Welcome! My name is Mary. I help parents educate their children at home one day at a time. This site offers LEGO printablesfree music lessonsunit studies,  and much more. Use the tabs above to discover what Homegrown Learners has to offer. You will be equipped and encouraged to travel a most amazing path in your home!









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Christmas Poem Copywork

Christina Rosetti

Today I'd like to share a poem my nine year old is copying - she will be finishing it this week, then giving it to her grandmother for Christmas. She copies a stanza and illustrates that stanza (I printed some paper from Donna Young's website for this purpose). It is a beautiful poem - last year we just memorized the last stanza, but this year we're going for the whole thing!

Christina Rosetti wrote the poem and it was set to music (a hymn) by Holst in 1906. Fine poetry and music like this is a gift we can give to our children.

In The Bleak MidWinter by Christina Rosetti

In the bleak midwinter, frosty wind made moan,
Earth stood hard as iron, water like a stone;
Snow had fallen, snow on snow, snow on snow,
In the bleak midwinter, long ago.

Our God, Heaven cannot hold Him, nor earth sustain;
Heaven and earth shall flee away when He comes to reign.
In the bleak midwinter a stable place sufficed
The Lord God Almighty, Jesus Christ.

Enough for Him, whom cherubim, worship night and day,
Breastful of milk, and a mangerful of hay;
Enough for Him, whom angels fall before,
The ox and ass and camel which adore.

Angels and archangels may have gathered there,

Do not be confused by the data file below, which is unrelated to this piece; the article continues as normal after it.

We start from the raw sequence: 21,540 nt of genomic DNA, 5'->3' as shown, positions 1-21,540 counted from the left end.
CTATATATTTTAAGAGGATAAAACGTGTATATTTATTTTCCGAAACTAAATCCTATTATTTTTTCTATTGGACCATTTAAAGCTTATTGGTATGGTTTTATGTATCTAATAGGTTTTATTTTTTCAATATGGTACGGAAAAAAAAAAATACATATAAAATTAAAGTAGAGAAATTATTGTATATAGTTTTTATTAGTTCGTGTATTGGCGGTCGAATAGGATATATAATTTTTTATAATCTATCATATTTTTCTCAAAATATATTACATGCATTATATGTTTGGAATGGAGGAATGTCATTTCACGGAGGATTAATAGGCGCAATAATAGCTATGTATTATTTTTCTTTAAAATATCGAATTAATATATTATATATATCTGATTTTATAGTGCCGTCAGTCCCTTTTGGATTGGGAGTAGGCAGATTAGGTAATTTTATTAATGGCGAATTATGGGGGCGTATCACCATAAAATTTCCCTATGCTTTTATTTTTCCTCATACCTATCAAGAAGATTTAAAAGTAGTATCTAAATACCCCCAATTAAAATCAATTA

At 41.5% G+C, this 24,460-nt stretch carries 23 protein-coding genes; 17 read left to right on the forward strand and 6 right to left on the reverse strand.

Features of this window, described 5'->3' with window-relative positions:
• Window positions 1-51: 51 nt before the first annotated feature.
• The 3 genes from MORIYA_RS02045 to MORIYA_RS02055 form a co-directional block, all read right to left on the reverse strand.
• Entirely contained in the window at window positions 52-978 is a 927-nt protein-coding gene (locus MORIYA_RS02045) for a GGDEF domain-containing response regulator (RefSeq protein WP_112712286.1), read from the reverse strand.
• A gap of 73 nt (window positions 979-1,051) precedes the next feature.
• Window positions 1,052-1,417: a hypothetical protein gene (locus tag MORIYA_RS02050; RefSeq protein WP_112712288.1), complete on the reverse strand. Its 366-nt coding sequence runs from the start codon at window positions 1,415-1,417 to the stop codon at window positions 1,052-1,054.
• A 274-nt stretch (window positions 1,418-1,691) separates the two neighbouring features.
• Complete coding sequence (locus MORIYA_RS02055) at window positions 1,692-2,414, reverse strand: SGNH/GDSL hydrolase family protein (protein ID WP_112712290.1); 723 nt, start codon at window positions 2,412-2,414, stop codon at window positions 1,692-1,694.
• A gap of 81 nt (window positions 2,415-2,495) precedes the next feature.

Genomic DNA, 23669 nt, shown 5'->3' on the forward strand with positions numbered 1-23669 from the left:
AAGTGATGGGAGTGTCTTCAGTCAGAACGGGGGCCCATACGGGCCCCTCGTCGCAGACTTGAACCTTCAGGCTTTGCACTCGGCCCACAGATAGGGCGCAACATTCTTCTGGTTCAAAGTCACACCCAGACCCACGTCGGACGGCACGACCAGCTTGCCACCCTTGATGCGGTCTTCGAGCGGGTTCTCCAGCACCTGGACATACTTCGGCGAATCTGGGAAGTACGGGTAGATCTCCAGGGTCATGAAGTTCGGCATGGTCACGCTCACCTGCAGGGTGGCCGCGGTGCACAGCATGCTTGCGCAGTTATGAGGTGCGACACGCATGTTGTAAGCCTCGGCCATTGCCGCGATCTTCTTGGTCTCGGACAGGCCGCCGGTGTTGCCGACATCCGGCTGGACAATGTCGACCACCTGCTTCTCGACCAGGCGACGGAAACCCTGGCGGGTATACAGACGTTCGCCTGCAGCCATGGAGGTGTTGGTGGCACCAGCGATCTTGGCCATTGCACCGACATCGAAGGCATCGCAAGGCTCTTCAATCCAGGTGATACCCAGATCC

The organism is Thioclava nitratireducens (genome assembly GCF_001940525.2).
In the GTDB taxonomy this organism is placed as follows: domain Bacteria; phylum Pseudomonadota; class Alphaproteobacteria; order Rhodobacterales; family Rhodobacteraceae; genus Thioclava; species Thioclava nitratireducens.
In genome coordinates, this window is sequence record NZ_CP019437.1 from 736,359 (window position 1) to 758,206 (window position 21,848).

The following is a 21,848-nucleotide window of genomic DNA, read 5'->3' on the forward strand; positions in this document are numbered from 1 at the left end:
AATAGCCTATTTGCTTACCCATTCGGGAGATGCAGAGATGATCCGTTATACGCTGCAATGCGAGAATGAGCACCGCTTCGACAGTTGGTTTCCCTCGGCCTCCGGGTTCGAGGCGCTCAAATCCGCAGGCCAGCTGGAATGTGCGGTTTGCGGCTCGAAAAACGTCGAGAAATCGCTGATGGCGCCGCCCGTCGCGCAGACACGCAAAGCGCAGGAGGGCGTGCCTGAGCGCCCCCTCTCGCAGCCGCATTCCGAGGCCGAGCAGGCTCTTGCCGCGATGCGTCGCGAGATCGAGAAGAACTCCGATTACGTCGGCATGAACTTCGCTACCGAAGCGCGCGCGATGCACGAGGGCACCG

Cherubim and seraphim thronged the air;
But His mother only, in her maiden bliss,
Worshipped the beloved with a kiss.

What can I give Him, poor as I am?
If I were a shepherd, I would bring a lamb;
If I were a Wise Man, I would do my part;
Yet what I can I give Him: give my heart.

*This post is linked to Mustard Seed Planting at Mom's Mustard Seeds - visit Rebecca's blog for inspiration.


Our Christmas Library Find AND Christmas Camp


Wow -- today at The Homeschool Chick I've been featured on the Hip Homeschool Hop post. I love this site and get so many wonderful ideas from the bloggers that link up each Tuesday. So, please visit and get some inspiration!

Last week we made our trip to the library and stocked up on as many Christmas books as we could find. While I was browsing, I came across a copy of The Best Christmas Pageant Ever and also was able to find the DVD to go along with it. Let me tell you -- this has been so much fun for us this week! I didn't plan this activity, it just kind of fell in my lap, and I'm glad it did.

We read the first couple of chapters Saturday evening, and by yesterday afternoon we had finished the book. I had always heard of the book, but didn't know much about it. I think why we liked it so much is because it has lots of humor for boys (my six year old son loved it!) and the story turns out so sweetly (which appealed to my nine year old daughter!). If you're not familiar with the story, here's a synopsis:

The Herdmans are the meanest, nastiest group of six unruly siblings in town. They'll ruin the Christmas Pageant for sure ... or will they? This is a chuckle-on-every-page, action-packed account of how one town deals with the biggest Christmas-pageant challenge in their history.

Meet the Herdmans--six awful kids and one stressed-out cat, all prone to mischief of the worst kind. Like the time they set fire to Fred Shoemaker's toolhouse while playing with a stolen chemistry set, or when Claude Herdman "emptied the whole first grade in three minutes flat when he took the cat to Show-and Tell."

The Herdman kids attend Sunday school only because they think they'll get to eat cake there. Once Christmas pageant plans begin, they intimidate all the other children into letting them volunteer for the biggest parts. When the town reacts with horror to the news that the most sinful children will be playing the holiest roles, the pageant director becomes even more determined to make it work. Even though they look more like trick-or-treaters than Bible figures, the Herdmans don't ruin the pageant; instead, they improve it, and give the story a surprisingly sentimental ending.